As the group entered hiatus, they released the live Get Yer Ya-Ya’s Out! in the fall of 1970. It was their last album for Decca/London, and they formed Rolling Stones Records, which became a subsidiary of Atlantic Records. During 1970, Jagger starred in Nicolas Roeg’s cult film Performance and married Nicaraguan model Bianca Perez Morena de Macias, and the couple quickly entered high society. As Jagger was jet-setting, Richards was slumming, hanging out with country-rock pioneer Gram Parsons. Keith wound up having more musical influence on 1971’s Sticky Fingers, the first album the Stones released though their new label. Following its release, the band retreated to France on tax exile, where they shared a house and recorded a double album, Exile on Main St. Upon its May 1972 release, Exile on Main St. was widely panned, but over time it came to be considered one of the group’s defining moments.
Following Exile, the Stones began to splinter in two, as Jagger concentrated on being a celebrity and Richards sank into drug addiction. The band remained popular throughout the ’70s, but their critical support waned. Goats Head Soup, released in 1973, reached number one, as did 1974’s It’s Only Rock ‘n’ Roll, but neither record was particularly well received. Taylor left the band after It’s Only Rock ‘n’ Roll, and the group recorded their next album as they auditioned new lead guitarists, including Jeff Beck. They finally settled on Ron Wood, former lead guitarist for the Faces and Rod Stewart, in 1976, the same year they released Black n’ Blue, which only featured Wood on a handful of cuts. During the mid- and late ’70s, all the Stones pursued side projects, with both Wyman and Wood releasing solo albums with regularity. Richards was arrested in Canada in 1977 with his common-law wife Anita Pallenberg for heroin possession. After his arrest, he cleaned up and was given a suspended sentence the following year. The band reconvened in 1978 to record Some Girls, an energetic response to punk, new wave, and disco. The record and its first single, the thumping disco-rocker “Miss You,” both reached number one, and the album restored the group’s image. However, the group squandered that goodwill with the follow-up, Emotional Rescue, a number one record that nevertheless received lukewarm reviews upon its 1980 release. Tattoo You, released the following year, fared better both critically and commercially, as the singles “Start Me Up” and “Waiting on a Friend” helped the album spend nine weeks at number one. The Stones supported Tattoo You with an extensive stadium tour captured in Hal Ashby’s movie Let’s Spend the Night Together and the 1982 live album Still Life.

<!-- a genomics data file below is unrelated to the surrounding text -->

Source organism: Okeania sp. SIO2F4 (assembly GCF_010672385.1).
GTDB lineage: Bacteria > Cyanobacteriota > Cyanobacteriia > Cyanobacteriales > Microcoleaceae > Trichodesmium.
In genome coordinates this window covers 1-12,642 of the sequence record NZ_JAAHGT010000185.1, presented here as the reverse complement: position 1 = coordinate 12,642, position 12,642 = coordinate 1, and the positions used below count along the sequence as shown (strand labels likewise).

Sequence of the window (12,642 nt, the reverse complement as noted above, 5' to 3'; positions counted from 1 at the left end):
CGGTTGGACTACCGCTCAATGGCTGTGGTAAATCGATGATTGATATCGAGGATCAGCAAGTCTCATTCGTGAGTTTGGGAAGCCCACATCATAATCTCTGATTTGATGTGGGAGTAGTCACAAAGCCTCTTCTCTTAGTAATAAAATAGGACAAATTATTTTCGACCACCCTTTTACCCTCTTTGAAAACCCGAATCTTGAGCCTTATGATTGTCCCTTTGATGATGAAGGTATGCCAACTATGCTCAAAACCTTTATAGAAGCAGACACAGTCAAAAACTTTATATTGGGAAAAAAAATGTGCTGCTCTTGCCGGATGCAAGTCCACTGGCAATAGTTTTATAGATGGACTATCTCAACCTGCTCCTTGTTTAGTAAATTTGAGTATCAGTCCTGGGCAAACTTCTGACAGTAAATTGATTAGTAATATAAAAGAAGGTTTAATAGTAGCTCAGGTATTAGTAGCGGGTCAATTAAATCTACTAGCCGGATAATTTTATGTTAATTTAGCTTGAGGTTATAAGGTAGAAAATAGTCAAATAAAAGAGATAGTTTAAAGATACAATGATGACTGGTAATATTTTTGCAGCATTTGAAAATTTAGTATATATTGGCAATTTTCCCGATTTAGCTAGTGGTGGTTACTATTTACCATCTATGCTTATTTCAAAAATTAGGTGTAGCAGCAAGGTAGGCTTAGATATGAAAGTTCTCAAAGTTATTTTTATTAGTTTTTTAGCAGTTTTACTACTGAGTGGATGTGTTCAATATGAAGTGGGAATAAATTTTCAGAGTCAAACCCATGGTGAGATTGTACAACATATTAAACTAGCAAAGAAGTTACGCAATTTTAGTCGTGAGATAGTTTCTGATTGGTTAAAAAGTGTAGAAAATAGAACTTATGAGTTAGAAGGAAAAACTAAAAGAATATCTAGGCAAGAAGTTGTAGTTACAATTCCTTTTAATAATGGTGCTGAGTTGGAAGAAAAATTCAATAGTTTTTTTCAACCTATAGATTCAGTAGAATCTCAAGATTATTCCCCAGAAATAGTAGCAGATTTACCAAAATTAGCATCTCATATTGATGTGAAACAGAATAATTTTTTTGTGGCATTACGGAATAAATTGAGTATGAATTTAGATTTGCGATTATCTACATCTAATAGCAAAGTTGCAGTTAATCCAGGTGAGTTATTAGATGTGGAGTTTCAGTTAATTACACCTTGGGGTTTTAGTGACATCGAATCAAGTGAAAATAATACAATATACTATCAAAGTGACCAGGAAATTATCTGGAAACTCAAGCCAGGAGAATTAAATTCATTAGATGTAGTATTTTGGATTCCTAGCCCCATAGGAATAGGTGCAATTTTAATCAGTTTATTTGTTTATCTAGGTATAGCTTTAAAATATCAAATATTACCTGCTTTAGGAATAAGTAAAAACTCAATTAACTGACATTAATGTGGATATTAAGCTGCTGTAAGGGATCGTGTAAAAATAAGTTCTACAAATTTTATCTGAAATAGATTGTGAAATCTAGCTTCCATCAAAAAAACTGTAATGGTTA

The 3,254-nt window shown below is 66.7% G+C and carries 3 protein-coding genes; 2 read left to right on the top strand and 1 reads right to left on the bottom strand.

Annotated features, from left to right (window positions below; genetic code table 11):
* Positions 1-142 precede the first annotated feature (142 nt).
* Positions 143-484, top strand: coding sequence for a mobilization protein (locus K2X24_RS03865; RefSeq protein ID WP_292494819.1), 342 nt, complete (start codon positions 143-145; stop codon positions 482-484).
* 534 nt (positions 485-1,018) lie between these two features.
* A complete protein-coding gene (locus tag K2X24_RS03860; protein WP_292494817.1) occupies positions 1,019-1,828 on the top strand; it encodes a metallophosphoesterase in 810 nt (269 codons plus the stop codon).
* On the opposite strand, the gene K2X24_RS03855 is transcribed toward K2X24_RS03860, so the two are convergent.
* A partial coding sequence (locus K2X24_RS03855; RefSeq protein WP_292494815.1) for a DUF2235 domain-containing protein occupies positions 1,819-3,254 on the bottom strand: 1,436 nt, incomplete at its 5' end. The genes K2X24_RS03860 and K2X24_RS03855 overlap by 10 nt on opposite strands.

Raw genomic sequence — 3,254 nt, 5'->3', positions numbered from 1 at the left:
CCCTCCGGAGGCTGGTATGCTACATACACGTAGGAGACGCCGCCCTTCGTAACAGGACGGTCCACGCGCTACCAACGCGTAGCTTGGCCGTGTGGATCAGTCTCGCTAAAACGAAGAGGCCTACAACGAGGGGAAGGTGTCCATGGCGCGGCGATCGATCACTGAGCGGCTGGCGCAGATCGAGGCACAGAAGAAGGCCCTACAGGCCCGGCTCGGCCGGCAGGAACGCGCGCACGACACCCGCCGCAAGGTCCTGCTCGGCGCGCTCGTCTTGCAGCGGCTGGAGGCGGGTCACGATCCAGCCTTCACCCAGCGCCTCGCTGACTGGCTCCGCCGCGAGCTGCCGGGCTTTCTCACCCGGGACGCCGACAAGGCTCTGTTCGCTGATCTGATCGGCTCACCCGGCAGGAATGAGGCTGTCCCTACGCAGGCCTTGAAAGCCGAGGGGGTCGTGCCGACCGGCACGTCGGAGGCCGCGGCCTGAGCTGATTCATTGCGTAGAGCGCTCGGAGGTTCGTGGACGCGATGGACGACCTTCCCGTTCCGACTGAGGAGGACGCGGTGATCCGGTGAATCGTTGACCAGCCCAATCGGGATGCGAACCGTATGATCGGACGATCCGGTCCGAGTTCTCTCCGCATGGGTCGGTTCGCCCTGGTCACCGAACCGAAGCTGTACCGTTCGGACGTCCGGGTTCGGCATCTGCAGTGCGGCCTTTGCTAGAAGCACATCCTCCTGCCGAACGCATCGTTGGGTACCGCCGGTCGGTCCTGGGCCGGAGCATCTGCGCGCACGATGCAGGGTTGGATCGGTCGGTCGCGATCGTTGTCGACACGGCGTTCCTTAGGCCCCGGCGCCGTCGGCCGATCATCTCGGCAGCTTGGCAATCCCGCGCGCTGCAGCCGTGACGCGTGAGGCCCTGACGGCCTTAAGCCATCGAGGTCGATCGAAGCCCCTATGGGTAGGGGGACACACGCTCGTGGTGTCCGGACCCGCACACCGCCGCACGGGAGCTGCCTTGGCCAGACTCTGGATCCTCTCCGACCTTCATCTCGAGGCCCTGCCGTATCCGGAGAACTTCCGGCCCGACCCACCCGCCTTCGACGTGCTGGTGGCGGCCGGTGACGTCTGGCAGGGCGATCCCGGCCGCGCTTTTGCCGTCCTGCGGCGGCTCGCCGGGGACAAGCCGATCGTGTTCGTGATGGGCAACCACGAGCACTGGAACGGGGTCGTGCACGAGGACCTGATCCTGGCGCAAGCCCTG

Tattoo You proved to be the last time the Stones completely dominated the charts and the stadiums. Although the group continued to sell out concerts in the ’80s and ’90s, their records didn’t sell as well as previous efforts, partially because the albums suffered due to Jagger and Richards’ notorious mid-’80s feud. Starting with 1983’s Undercover, the duo conflicted about which way the band should go, with Jagger wanting the Stones to follow contemporary trends and Richards wanting them to stay true to their rock roots. As a result, Undercover was a mean-spirited, unfocused record that received relatively weak sales and mixed reviews. Released in 1986, Dirty Work suffered a worse fate, since Jagger was preoccupied with his fledgling solo career. Once Jagger decided that the Stones would not support Dirty Work with a tour, Richards decided to make his own solo record with 1988’s Talk Is Cheap. Appearing a year after Jagger’s failed second solo album, Talk Is Cheap received good reviews and went gold, prompting Jagger and Richards to reunite late in 1988. The following year, the Stones released Steel Wheels, which was received with good reviews, but the record was overshadowed by its supporting tour, which grossed over 140 million dollars and broke many box office records. In 1991, the live album Flashpoint, which was culled from the Steel Wheels shows, was released.
Following the release of Flashpoint, Bill Wyman left the band; he published a memoir, Stone Alone, within a few years of leaving. The Stones didn’t immediately replace Wyman, since they were all working on solo projects; this time, there was none of the animosity surrounding their mid-’80s projects. The group reconvened in 1994 with bassist Darryl Jones, who had previously played with Miles Davis and Sting, to record and release the Don Was-produced Voodoo Lounge. The album received the band’s strongest reviews in years, and its accompanying tour was even more successful than the Steel Wheels tour. On top of being more successful than its predecessor, Voodoo Lounge also won the Stones their first Grammy for Best Rock Album. Upon the completion of the Voodoo Lounge tour, the Stones released the live, “unplugged” album Stripped in the fall of 1995. Similarly, after wrapping up their tour in support of 1997’s Bridges to Babylon, the group issued yet another live set, No Security, the following year. A high-profile greatest-hits tour in 2002 was launched despite the lack of a studio album to support, and its album document Live Licks appeared in 2004. A year later, the group issued A Bigger Bang, their third effort with producer Don Was.
» Mick Jagger
» Brian Jones (deceased)
» Keith Richards
» Ian Stewart (deceased)
» Mick Taylor
» Charlie Watts
» Ron Wood
» Bill Wyman